13 Nov 2018

'We are really interested in stepping up'

11:59 am on 13 November 2018

Te Rūnanga ō Ngāi Tahu has signed an agreement with Oranga Tamariki in Wellington to work together where Ngāi Tahu children are concerned.

No caption

Te Rūnanga o Ngāi Tahu chief executive Arihia Bennett Photo: Supplied

About 200 tamariki and young people who affiliate to the South Island tribe are under Oranga Tamariki, rūnanga chief executive Arihia Bennett said.

"We really are interested in stepping up and building a strong relationship with the department that will enable us to support our whānau to reconnect back with their whānau, hapū and iwi," she said.

"We have a richness of our own whakapapa knowledge and information."

The strategic partnership is the first of its kind under new Oranga Tamariki legislation introduced last year.

Ms Bennett said it paves the way for the ministry to notify the rūnanga if a descendant of Ngāi Tahu comes to their attention.

However, that notification will not be automatic and will be at the discretion of Oranga Tamariki.

Ms Bennett said the rūnanga will work with ministry staff in the southern region, to increase their knowledge and sense of connectivity with Ngāi Tahu.

"We know that if we strengthen and build that relationship with staff, that will enable staff to become a lot clearer around the whakapapa and relationships that our tamariki in care actually have."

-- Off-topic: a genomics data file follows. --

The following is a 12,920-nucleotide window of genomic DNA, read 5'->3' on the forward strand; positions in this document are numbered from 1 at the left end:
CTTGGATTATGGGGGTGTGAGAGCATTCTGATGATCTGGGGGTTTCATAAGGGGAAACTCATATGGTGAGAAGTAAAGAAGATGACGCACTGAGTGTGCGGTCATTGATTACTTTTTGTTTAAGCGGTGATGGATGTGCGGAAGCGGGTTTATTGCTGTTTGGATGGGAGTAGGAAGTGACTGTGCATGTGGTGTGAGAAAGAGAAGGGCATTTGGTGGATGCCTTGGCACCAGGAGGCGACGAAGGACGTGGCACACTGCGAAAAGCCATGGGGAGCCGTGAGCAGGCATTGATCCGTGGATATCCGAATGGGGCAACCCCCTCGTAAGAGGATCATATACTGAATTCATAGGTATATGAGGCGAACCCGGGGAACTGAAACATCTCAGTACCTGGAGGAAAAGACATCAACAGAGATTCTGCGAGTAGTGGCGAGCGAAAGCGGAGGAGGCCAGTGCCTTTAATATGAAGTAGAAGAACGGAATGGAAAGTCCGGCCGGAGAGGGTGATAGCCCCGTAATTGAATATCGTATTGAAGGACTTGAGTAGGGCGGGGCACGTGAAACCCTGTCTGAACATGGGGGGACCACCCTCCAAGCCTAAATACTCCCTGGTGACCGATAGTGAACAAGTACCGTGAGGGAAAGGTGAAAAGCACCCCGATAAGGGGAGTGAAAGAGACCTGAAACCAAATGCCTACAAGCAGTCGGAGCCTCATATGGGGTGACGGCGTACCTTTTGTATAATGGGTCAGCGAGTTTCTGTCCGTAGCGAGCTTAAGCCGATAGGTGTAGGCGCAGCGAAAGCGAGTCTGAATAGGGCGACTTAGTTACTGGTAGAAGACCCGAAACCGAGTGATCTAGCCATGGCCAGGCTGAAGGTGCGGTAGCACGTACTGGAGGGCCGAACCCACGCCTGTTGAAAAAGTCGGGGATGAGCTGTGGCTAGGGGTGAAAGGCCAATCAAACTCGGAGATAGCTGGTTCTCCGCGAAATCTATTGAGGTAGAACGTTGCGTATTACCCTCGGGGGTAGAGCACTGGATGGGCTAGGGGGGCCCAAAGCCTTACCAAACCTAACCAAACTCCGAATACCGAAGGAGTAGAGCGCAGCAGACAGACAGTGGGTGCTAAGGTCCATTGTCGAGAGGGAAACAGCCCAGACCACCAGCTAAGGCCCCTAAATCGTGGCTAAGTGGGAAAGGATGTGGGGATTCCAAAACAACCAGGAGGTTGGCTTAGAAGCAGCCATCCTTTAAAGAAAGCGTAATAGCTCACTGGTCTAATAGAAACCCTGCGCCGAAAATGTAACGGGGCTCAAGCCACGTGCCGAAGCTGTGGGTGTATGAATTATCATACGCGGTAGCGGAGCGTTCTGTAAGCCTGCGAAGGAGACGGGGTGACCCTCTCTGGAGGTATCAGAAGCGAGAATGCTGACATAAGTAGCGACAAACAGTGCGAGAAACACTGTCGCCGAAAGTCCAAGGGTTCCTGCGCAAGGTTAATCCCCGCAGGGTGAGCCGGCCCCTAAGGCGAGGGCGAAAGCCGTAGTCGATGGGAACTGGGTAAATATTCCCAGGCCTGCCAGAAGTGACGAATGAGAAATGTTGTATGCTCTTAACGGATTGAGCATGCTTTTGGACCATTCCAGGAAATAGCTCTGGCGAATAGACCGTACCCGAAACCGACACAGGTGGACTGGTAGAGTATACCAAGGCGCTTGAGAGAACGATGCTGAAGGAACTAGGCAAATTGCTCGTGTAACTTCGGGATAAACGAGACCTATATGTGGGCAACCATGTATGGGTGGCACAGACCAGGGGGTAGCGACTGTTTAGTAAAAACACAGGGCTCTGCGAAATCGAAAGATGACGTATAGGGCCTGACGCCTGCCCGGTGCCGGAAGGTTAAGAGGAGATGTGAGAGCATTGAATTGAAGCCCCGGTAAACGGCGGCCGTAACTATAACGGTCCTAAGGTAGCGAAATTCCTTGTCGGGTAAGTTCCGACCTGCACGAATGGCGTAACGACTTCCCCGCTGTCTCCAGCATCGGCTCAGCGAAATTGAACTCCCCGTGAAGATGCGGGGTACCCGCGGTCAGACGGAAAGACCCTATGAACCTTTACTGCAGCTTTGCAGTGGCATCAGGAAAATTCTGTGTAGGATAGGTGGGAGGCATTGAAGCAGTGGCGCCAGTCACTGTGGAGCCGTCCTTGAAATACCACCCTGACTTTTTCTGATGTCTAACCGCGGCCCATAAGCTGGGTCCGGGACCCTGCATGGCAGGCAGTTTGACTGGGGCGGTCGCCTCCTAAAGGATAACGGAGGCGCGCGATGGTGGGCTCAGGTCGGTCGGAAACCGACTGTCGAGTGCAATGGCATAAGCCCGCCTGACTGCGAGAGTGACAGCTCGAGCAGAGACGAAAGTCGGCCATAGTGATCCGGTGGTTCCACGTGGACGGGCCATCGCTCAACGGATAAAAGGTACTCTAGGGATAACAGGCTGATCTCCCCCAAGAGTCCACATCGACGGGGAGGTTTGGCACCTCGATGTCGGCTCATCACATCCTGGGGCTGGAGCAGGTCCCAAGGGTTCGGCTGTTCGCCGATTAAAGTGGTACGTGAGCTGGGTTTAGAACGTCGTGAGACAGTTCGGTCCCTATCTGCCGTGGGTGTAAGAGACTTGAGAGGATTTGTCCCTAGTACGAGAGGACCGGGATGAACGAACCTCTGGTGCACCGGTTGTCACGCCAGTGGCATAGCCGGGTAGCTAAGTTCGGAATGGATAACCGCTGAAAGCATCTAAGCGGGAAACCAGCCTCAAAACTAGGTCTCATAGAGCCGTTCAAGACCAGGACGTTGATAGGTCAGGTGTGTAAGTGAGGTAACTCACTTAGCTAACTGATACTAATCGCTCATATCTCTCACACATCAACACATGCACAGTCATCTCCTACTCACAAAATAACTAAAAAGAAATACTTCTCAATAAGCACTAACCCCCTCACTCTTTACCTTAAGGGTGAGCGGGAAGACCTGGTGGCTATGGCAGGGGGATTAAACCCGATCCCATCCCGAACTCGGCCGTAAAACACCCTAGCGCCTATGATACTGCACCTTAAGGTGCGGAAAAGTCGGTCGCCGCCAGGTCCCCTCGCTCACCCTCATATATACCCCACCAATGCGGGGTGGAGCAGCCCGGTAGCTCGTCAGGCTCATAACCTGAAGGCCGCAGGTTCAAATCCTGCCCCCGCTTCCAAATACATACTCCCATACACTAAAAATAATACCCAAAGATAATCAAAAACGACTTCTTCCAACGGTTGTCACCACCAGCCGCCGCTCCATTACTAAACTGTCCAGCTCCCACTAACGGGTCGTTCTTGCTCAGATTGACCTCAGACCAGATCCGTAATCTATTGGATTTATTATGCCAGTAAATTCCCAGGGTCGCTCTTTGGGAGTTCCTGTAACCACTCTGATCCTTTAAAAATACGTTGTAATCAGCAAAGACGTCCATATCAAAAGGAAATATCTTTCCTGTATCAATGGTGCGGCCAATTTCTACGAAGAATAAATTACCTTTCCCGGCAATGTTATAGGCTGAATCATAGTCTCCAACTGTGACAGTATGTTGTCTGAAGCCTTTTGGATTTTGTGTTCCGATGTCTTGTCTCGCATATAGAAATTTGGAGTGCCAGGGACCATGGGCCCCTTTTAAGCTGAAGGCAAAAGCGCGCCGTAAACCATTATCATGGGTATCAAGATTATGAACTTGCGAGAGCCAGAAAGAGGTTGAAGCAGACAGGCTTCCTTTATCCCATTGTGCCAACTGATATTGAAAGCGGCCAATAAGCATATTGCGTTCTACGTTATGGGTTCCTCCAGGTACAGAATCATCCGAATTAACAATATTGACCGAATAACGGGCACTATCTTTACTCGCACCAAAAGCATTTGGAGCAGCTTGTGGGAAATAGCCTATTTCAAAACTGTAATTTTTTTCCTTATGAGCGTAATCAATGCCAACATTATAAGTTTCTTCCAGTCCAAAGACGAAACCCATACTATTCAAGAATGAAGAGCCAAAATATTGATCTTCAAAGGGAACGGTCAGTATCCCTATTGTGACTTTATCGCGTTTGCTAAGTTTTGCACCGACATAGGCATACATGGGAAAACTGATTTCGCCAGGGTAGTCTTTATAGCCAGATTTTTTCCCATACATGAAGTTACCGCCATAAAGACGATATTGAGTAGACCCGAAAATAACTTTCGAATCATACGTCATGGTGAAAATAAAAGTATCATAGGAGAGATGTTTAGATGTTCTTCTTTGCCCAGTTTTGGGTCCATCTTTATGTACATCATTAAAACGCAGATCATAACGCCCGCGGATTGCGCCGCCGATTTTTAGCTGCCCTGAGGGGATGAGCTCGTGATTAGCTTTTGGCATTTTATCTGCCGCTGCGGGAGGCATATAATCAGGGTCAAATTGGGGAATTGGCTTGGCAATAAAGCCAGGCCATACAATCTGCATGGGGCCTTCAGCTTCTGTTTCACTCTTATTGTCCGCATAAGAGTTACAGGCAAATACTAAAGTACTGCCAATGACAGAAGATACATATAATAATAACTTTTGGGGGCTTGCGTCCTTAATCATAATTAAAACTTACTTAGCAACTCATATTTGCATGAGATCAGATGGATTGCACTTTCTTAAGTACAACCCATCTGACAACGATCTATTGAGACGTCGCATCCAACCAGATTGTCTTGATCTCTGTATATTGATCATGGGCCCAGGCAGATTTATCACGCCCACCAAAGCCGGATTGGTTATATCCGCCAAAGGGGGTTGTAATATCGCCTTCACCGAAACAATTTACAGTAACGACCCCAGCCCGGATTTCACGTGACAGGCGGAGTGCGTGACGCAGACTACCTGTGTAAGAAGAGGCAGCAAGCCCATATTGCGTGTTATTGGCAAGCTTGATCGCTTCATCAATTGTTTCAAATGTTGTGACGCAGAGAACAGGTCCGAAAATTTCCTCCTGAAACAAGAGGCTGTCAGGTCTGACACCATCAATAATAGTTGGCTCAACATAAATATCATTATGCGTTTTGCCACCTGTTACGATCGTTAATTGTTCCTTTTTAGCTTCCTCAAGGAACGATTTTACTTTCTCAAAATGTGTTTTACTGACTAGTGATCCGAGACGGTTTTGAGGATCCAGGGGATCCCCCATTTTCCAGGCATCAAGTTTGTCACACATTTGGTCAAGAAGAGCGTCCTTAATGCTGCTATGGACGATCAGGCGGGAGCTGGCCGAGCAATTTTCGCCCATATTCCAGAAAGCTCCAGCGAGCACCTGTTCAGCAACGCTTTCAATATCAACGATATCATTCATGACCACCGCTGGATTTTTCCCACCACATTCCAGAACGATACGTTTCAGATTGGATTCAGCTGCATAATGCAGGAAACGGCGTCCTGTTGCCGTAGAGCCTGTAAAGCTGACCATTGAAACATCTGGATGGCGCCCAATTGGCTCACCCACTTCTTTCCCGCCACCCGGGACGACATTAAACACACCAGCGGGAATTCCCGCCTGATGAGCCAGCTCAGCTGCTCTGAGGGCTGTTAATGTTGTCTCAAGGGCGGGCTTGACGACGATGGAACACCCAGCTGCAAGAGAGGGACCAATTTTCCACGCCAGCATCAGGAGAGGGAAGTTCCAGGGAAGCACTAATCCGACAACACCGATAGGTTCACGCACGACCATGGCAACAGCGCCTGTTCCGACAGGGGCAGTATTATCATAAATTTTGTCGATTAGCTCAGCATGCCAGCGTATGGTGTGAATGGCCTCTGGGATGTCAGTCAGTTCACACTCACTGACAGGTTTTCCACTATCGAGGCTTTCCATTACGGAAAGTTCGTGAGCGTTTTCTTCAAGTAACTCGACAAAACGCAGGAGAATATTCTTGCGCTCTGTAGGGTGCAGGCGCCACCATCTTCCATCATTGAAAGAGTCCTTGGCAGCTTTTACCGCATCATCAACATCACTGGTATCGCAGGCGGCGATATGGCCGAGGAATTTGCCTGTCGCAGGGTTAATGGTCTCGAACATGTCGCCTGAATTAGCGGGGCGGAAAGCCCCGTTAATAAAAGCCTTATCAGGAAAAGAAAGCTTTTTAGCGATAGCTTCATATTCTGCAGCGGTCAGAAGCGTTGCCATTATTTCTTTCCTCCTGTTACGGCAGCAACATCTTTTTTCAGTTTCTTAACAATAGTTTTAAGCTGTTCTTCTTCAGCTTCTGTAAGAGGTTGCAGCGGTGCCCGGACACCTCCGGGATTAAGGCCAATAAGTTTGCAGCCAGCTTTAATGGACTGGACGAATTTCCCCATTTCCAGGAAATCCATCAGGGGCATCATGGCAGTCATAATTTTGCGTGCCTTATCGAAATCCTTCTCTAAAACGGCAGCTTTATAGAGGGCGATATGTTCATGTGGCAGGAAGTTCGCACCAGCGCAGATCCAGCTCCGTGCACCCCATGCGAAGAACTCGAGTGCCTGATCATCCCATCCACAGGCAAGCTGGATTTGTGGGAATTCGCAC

As of July, there were 4346 Māori in state care, making up nearly 68.3 percent of all children and young people in care.

In the past year to August, 200 tamariki Māori had been uplifted by Oranga Tamariki.

Deputy chief executive Hoani Lambert welcomes iwi engagement and wants to see more of it.

"We need tamariki, rangatahi Māori being more engaged with whānau, hapū, iwi," he said.

"Different iwi around the country have different aspirations for how they want to work with us. For Ngāi Tahu, particularly in the short term, they have expressed an interest working in the care system."

He said iwi are finding innovative ways to support tamariki, including in Waikato-Tainui where they are recruiting Māori caregivers.

Ms Bennett said it is still early days but the rūnanga is hopeful about the future relationship with Oranga Tamariki.

"It becomes a solid relationship where we can ring one another and have these discussions to assist and help young people reconnect with their whānau. "

The two parties will be working through the details of the agreement in the coming months.

Get the RNZ app

for ad-free news and current affairs